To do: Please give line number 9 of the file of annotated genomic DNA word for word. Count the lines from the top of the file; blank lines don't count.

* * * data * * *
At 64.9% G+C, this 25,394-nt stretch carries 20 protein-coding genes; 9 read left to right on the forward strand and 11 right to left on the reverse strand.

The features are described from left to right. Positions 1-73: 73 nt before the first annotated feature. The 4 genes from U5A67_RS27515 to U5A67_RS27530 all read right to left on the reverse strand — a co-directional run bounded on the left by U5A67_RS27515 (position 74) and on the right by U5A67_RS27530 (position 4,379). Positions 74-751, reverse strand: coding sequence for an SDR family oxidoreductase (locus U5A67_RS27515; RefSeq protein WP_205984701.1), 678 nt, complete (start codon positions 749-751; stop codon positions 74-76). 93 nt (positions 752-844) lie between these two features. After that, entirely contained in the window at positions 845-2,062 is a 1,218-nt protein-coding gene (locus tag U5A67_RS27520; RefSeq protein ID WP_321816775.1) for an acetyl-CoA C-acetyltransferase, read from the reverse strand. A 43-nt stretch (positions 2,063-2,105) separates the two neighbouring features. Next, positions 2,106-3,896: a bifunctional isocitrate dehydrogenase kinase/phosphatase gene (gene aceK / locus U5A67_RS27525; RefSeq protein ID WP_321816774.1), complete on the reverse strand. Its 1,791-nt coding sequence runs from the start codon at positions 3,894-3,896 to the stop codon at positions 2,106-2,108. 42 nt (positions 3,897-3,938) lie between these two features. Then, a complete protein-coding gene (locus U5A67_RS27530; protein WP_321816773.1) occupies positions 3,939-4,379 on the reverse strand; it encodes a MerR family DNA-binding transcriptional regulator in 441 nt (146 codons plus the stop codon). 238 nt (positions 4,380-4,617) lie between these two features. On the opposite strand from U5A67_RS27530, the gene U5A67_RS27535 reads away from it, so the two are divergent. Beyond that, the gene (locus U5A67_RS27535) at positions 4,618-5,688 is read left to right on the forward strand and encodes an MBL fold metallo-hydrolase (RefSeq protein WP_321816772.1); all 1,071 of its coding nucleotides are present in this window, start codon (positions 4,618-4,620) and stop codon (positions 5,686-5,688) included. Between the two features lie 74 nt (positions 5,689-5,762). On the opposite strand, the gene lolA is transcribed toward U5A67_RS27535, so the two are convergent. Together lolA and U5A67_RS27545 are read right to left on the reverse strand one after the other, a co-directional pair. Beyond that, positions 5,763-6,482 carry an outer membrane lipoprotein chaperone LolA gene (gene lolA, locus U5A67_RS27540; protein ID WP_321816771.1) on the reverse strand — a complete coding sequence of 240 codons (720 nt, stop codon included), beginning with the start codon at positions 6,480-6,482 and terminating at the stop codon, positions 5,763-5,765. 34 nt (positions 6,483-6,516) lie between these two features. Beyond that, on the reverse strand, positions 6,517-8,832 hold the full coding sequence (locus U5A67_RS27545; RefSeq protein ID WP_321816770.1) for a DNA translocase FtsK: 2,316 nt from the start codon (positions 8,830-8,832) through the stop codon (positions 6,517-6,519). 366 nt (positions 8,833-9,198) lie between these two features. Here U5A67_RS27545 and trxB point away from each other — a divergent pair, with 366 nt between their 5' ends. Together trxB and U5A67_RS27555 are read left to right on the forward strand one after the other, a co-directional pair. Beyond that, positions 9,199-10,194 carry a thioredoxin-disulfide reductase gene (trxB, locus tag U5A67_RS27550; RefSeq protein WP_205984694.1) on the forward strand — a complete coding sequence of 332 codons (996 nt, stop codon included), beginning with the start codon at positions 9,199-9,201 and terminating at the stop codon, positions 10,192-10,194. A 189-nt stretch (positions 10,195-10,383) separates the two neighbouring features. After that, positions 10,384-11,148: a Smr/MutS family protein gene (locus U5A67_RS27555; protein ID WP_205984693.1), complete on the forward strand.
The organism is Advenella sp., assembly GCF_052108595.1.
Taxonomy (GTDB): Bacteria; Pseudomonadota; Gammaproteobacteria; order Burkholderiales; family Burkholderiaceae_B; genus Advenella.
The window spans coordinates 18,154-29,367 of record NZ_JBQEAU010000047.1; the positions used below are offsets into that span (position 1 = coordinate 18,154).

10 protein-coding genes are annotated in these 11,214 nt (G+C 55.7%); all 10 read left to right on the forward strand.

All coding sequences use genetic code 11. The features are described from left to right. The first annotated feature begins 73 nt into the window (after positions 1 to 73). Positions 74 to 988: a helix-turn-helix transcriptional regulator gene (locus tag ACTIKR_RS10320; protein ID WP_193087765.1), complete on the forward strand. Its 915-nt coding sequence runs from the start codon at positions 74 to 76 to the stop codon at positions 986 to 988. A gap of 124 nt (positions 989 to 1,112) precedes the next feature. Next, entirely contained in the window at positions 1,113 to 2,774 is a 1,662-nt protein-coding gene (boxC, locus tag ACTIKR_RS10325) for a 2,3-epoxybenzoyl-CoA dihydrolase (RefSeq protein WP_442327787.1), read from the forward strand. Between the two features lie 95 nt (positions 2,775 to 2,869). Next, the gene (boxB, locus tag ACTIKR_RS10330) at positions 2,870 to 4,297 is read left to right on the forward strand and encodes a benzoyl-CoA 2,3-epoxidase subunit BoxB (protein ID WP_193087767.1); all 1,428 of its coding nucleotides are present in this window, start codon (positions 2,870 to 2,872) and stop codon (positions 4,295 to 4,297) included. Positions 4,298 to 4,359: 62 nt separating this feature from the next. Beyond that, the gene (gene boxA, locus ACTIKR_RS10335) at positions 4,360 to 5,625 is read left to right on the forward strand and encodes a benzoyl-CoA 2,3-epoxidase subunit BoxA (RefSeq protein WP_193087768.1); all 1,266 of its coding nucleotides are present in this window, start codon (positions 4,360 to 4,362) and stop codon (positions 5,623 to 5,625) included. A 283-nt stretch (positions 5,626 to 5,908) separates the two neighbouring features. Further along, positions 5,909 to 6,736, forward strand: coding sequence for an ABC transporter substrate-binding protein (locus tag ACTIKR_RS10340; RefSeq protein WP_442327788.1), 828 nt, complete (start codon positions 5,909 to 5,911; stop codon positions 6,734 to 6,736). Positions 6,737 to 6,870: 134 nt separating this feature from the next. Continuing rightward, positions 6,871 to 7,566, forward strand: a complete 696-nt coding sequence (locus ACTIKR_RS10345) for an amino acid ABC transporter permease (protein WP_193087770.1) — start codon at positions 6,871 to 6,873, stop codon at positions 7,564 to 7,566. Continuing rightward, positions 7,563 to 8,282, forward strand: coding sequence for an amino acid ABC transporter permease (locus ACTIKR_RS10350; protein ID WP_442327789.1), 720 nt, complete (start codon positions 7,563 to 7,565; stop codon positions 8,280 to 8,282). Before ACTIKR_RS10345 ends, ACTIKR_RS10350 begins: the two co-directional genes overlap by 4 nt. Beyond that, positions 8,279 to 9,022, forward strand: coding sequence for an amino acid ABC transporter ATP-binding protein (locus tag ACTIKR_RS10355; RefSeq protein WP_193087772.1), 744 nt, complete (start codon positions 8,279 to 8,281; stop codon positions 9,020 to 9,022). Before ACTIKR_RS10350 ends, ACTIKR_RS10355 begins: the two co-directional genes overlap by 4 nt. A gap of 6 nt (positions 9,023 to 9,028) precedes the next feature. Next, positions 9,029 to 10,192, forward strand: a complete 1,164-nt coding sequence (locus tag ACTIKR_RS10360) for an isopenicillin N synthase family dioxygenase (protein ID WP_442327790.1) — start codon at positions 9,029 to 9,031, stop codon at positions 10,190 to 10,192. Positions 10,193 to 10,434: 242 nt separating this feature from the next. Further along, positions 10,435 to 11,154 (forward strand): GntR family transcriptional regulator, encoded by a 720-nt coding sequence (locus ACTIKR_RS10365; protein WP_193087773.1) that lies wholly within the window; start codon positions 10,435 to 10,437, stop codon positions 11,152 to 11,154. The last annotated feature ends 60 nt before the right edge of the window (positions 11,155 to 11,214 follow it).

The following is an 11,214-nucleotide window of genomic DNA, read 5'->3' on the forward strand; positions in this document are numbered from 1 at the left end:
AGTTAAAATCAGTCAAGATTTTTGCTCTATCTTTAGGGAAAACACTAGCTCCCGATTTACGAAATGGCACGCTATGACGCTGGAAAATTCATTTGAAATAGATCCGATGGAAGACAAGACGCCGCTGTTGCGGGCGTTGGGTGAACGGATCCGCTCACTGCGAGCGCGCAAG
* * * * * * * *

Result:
AGTTAAAATCAGTCAAGATTTTTGCTCTATCTTTAGGGAAAACACTAGCTCCCGATTTACGAAATGGCACGCTATGACGCTGGAAAATTCATTTGAAATAGATCCGATGGAAGACAAGACGCCGCTGTTGCGGGCGTTGGGTGAACGGATCCGCTCACTGCGAGCGCGCAAG